There’s no denying that Filipinas love long, straight hair. It’s almost like an unspoken beauty standard—which explains the abundance of actresses sporting their glossy ironed out locks on the red carpet, on TVCs, and even on billboards along EDSA. Though there’s nothing wrong with getting your hair straightened at the salon or at home (women should be able to style their hair any way they want!), it’s the idea that not having long straight hair is considered “ugly” that’s toxic.

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For 21-year-old nursing student Shasha Patricio, having this straight hair beauty standard imposed on her ever since she was young had made her feel ashamed of her naturally curly tresses. But finally tired of the chemical damage she had brought upon her locks, Shasha came to a decision one day: She stopped straightening her hair to grow out its natural texture. The result was so dramatic that her now-viral Facebook post garnered over 34,000 reactions and almost 44,000 shares!

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Shasha’s caption reads:

“Dear kulot girls,

“Your hair is beautiful. God meticulously designed it to be worn confidently. I have damaged my hair so much in the past desperately wanting to have that straight, rebonded look every teenager had dreamed of. Beauty standards labeled straight hair as beautiful. Never was curly hair appreciated. It was quite seen as a curse and not an asset. Rebonding and hair straightening was the all-time trend.

“Whenever my hair grew a little bit longer, a few months after rebonding I would iron my new roots every day. I was so insecure with girls who had straight, healthy hair. For [four] years I have maintained rebonding my hair and everyone knew me as a girl with naturally straight hair.

“My looks were my idol at that time. I wanted what others had. Never contented and satisfied with what I was blessed with.

“Deciding to grow out my natural hair was one of my best decisions. The process was not easy. I tied my hair every single day whenever I'm out of the house, never used hair straighteners, chose the right products, stopped using harsh shampoos and chemicals, etc. on my hair and learning to love how God originally designed it to be. It was all worth it. It may not happen overnight but the result was more than what I was expecting.”

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“This was one of my best decisions. And what I saw before as a curse is now one of my best physical assets.”

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In an interview with Preview, the nursing student shares how the response to her post was both surprising and overwhelming. “I did not know how a single post can change how thousands of people view their God-given hair type. Straight hair was always the standard of beauty in the Philippines and [most] women conformed to that,” Shasha said.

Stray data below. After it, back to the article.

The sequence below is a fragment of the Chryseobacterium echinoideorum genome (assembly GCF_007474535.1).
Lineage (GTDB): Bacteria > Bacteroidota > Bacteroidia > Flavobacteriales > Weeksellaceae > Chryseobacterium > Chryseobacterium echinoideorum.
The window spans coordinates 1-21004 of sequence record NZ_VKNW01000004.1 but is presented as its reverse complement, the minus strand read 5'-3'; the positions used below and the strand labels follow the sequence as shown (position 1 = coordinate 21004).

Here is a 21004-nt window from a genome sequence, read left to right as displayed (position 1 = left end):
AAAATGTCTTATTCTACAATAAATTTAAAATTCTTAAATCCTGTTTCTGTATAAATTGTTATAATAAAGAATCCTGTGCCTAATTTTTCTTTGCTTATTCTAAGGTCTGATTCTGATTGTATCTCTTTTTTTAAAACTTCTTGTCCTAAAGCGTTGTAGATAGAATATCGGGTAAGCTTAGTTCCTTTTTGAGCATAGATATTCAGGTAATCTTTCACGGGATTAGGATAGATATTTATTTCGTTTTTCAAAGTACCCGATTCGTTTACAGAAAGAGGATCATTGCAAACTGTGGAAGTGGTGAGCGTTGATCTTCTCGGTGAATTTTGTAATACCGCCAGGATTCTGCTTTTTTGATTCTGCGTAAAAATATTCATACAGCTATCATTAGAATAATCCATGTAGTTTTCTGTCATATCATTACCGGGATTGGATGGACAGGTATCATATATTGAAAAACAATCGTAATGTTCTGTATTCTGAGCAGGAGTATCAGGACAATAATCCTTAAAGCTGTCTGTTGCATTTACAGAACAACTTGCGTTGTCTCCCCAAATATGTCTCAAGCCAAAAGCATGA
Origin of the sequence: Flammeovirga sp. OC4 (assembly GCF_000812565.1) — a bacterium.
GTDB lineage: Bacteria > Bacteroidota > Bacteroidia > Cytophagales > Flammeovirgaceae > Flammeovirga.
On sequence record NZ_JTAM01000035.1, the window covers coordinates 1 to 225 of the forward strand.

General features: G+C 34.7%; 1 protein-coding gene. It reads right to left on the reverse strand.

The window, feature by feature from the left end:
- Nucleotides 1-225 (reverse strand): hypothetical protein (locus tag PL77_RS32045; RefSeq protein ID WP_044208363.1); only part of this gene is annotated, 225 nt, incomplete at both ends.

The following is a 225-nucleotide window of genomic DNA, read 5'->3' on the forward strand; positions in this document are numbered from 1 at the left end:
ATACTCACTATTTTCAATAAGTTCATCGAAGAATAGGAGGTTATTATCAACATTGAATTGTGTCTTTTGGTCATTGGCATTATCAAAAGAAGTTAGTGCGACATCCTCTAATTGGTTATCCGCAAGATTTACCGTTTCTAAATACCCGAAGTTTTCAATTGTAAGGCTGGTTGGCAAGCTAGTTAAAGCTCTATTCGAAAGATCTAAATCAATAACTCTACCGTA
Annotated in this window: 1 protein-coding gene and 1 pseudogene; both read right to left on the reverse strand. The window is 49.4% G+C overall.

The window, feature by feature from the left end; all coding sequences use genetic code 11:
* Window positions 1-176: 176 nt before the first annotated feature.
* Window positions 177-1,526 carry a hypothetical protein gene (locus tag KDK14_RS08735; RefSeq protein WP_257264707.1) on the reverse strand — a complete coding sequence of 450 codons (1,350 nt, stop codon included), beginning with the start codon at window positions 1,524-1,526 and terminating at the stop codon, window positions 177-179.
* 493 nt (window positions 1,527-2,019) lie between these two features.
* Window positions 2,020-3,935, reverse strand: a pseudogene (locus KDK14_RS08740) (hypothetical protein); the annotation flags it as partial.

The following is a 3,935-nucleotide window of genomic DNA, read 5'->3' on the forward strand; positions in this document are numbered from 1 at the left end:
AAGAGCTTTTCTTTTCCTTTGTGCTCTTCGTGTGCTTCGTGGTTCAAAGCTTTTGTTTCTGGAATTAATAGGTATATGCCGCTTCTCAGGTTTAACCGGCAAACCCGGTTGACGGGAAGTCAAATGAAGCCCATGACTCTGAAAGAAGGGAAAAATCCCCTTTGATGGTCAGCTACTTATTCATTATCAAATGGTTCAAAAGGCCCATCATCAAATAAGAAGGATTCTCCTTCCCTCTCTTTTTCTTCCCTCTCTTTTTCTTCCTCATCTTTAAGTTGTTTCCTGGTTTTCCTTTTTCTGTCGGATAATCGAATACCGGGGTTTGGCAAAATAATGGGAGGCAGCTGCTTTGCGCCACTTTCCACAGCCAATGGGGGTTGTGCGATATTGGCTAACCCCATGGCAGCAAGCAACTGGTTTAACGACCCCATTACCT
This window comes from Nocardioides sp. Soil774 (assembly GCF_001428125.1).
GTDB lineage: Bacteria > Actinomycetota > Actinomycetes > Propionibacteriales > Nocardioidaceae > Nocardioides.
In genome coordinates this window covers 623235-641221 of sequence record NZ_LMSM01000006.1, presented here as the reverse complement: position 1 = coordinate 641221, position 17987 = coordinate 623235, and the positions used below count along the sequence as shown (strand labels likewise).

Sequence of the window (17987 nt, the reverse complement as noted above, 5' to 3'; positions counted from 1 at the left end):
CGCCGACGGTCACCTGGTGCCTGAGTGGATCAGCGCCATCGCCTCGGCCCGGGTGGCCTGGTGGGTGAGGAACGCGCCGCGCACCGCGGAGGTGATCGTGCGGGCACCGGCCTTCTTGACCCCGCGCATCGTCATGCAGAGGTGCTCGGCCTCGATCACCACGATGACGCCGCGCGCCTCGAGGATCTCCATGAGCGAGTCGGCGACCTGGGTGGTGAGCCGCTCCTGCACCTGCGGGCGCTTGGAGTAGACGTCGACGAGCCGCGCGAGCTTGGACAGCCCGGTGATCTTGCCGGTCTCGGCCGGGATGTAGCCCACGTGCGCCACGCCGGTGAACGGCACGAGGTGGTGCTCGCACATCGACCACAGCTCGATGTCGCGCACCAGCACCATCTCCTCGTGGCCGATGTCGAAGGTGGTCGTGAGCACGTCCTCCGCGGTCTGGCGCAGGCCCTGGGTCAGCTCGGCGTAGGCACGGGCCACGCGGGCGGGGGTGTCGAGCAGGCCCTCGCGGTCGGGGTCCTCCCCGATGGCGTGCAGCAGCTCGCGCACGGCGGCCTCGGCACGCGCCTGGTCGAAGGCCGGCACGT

That said, her hair transformation did not happen overnight, and she reveals that she started growing out her curls back in 2016. “It took me [two] years to grow it until my big chop in May 2018. My curly hair was about shoulder length at that time,” she explains. Since then, she’s been following the Curly Girl Method, and specifically uses the Shea Moisture Curl and Shine Shampoo and the Manuka Honey and Mafura Oil conditioner to cleanse, and finishes off with Cantu Curl Cream and Moptop Gel to style.

If you’re wondering where to shop, Shasha reveals that all the products are available on Shopee! But local brands like Zenutrients and Nanny Rose also have curly girl-friendly products you can try.

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When asked what prompted her to make that Facebook post, Shasha reveals how her hair has affected her self-confidence ever since. “What led me to post my curly hair journey was when I took a look on my old photos and realized how my hair has changed overtime. I saw it as my biggest flaw and was totally my insecurity [when I was] growing up. I decided to write something about it on Facebook to share my journey and inspire other women who had the same struggle.”

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What she didn’t expect was the immediate reaction online. “I woke up with more than 25,000 shares during the first 48 hours. It blew out my notifications,” Shasha tells us. “I received hundreds of message requests from both men and women asking about my curly hair routine and telling me how they were inspired by the post. Women even cut out their transitioning hair's rebonded parts and some sent me photos of them with their curls. Some planned to have their hair rebonded after quarantine but then changed their mind.”

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True enough, loving the body you’re born with may not be as easy, but we hope Shasha’s post proves that there’s nothing more beautiful than loving yourself first.

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